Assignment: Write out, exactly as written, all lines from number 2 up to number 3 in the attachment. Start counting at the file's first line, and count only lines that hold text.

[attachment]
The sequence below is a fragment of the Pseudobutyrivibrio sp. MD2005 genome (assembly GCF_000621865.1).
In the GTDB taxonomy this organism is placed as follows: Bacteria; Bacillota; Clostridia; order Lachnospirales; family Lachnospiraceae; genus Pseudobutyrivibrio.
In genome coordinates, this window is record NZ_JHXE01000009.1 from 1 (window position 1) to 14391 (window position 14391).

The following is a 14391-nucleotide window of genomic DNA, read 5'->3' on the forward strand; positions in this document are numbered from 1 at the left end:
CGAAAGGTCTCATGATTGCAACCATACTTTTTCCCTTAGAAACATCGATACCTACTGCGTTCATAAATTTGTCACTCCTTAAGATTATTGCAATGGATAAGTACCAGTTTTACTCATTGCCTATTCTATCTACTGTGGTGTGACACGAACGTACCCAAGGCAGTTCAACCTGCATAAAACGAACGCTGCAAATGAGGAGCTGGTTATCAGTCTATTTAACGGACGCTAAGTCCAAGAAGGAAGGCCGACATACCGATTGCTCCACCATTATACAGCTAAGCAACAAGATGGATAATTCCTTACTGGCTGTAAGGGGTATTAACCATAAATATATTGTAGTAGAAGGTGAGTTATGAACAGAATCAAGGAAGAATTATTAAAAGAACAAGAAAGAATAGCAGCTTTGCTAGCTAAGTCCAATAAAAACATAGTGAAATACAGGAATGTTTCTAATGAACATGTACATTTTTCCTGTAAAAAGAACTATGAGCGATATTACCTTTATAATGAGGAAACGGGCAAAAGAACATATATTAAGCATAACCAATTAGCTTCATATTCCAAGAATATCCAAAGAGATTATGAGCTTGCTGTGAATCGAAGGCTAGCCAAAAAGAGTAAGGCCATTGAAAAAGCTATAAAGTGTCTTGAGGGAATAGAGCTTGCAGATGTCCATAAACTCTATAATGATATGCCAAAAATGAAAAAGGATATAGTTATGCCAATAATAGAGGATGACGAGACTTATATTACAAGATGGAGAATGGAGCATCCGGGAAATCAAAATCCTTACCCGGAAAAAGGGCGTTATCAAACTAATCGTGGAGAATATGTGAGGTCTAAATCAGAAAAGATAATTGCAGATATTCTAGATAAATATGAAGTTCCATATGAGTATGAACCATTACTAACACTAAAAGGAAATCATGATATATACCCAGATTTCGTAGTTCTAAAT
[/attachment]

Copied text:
In the GTDB taxonomy this organism is placed as follows: Bacteria; Bacillota; Clostridia; order Lachnospirales; family Lachnospiraceae; genus Pseudobutyrivibrio.
In genome coordinates, this window is record NZ_JHXE01000009.1 from 1 (window position 1) to 14391 (window position 14391).